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Authors: Mattia Carletti, Jeff Pawelek & Giorgio Quer –

Annotations of patients’ health status have been recorded on paper and organized in folders for centuries and have played a key role in how providers make clinical decisions and deliver care. The introduction of computers paved the way for a revolution in how we collect, manage and use health data through the development of electronic health record (EHR) systems. The diffusion of EHR, combined with advancements in digital health technologies, has led to an explosion of health data and opened up endless opportunities to integrate these data as a way to modernize patient care and health research.

Artificial intelligence and the power to predict health outcomes

Physician typing on laptop next to tablet and smartphone

The availability of massive and detailed health datasets enabled the use of Artificial Intelligence (AI) to solve challenging clinical problems that would have been unthinkable only a decade ago. AI is broadly defined as the discipline devoted to the development of technologies to empower machines with capabilities that are typical of human intelligence. Machine Learning (ML) is arguably the most famous subfield of AI, which is used to create algorithms that are able to extract patterns and rules to make predictions without being explicitly programmed to do so. Scientists at the Scripps Research Digital Trials Center are leading pioneering studies in this field.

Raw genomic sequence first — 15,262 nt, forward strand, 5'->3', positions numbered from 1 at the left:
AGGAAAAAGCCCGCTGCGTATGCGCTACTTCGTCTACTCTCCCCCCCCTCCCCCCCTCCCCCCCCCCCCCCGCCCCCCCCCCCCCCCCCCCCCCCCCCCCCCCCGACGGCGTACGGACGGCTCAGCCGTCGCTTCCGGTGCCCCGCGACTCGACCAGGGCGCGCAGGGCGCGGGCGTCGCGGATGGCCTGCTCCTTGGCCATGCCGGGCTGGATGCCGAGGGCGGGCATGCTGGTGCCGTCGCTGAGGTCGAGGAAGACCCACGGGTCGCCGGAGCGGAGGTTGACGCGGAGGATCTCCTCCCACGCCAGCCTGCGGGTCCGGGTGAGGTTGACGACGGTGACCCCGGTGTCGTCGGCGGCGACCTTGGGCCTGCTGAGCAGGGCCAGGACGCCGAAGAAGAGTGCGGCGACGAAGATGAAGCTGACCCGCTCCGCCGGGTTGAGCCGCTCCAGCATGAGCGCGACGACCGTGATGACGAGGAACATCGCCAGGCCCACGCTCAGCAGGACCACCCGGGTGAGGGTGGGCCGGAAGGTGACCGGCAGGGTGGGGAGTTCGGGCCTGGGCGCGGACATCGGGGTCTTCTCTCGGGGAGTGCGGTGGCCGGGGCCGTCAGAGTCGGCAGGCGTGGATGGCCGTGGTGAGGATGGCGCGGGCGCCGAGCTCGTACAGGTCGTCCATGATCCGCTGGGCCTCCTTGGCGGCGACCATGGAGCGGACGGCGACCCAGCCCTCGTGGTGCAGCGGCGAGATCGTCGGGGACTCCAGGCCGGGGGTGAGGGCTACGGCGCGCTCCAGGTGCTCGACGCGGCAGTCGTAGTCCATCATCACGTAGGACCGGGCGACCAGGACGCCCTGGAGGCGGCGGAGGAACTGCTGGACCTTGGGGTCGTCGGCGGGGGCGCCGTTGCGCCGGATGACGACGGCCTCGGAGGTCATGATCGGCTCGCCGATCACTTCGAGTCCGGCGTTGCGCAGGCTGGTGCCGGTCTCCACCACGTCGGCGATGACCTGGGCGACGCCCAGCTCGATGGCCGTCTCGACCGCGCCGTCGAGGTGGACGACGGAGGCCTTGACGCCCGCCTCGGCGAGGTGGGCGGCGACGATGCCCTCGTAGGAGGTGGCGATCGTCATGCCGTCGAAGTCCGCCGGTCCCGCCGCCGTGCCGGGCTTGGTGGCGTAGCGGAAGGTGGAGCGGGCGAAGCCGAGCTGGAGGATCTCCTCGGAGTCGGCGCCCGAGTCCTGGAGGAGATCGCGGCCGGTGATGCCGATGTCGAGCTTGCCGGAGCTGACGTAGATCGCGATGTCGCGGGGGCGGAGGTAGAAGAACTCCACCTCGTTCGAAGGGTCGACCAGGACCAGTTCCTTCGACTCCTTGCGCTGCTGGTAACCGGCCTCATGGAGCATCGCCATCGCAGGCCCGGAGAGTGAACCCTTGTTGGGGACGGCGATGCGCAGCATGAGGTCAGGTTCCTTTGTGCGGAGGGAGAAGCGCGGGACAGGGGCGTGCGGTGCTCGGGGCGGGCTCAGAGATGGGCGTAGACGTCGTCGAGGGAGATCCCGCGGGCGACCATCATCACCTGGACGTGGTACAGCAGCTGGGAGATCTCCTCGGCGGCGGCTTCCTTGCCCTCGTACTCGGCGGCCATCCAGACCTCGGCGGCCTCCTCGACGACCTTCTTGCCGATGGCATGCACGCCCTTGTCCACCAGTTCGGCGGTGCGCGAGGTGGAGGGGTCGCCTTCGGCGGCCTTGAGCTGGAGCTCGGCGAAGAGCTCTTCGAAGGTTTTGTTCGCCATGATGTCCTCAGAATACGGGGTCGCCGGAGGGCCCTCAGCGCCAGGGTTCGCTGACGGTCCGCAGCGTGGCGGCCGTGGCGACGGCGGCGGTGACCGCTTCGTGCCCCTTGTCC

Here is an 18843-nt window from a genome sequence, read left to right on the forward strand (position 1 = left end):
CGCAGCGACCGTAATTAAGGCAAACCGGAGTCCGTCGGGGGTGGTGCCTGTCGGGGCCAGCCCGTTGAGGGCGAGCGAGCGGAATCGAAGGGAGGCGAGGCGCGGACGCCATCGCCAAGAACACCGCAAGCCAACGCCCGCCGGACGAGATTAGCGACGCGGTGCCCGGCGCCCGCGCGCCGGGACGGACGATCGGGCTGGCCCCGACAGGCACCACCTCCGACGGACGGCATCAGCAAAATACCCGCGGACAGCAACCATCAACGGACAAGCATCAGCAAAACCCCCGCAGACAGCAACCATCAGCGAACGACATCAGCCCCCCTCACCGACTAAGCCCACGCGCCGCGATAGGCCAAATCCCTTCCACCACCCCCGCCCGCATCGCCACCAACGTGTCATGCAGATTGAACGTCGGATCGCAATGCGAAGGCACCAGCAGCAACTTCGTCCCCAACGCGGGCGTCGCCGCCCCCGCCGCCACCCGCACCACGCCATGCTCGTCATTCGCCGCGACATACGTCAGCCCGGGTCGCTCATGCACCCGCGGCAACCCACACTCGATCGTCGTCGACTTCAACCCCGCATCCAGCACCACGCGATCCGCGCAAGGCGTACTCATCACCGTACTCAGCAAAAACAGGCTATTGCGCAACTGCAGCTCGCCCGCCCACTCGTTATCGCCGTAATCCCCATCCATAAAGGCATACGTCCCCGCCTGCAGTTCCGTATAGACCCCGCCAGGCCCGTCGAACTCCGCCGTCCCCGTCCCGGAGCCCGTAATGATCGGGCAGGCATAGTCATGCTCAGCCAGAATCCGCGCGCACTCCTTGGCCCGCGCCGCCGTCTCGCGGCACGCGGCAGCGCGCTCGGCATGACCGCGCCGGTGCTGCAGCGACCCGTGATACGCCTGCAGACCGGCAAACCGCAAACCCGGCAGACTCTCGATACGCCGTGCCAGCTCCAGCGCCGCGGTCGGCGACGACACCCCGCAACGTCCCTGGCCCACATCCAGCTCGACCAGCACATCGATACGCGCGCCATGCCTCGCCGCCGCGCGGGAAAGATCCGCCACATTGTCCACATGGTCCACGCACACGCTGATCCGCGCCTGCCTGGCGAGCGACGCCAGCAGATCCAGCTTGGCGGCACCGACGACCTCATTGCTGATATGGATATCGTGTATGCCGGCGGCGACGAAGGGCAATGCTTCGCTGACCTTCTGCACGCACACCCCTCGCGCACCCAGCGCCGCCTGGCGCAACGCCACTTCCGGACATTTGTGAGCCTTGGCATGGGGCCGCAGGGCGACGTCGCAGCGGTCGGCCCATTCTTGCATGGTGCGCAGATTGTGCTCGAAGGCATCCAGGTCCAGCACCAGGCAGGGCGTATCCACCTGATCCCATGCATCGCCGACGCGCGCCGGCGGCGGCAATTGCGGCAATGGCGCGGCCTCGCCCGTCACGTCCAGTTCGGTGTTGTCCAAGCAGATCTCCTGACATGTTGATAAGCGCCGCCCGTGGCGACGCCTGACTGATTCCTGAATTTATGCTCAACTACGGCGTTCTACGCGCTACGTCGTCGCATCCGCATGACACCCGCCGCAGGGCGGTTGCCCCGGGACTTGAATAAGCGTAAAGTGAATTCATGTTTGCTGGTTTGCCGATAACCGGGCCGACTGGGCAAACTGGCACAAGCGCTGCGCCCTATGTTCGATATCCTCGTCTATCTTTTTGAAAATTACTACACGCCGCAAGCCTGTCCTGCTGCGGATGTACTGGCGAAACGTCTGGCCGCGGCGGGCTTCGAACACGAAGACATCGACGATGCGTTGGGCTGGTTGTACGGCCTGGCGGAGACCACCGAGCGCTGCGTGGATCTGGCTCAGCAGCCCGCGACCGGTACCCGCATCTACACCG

For example, we developed ML models to discriminate between individuals who tested positive or negative for COVID-19 based on metrics derived from wrist-worn wearable device data, demographic information and self-reported symptoms [1, 2]. These ML models enable the early identification of symptomatic and pre-symptomatic infected individuals, which could be extremely helpful to improve contact tracing and limit the spread of disease. Additionally, in another study, smartwatch data, combined with self-reported symptoms, COVID-19 test results and vaccine information, have been used to derive digital biomarkers (i.e., measures derived from digital devices data that are useful to predict health outcomes) for how individuals respond to COVID vaccines [3]. The potential to objectively measure the immune response to vaccines not only provides a scalable and non-invasive alternative to blood tests, but could also inform future personalized vaccine policies.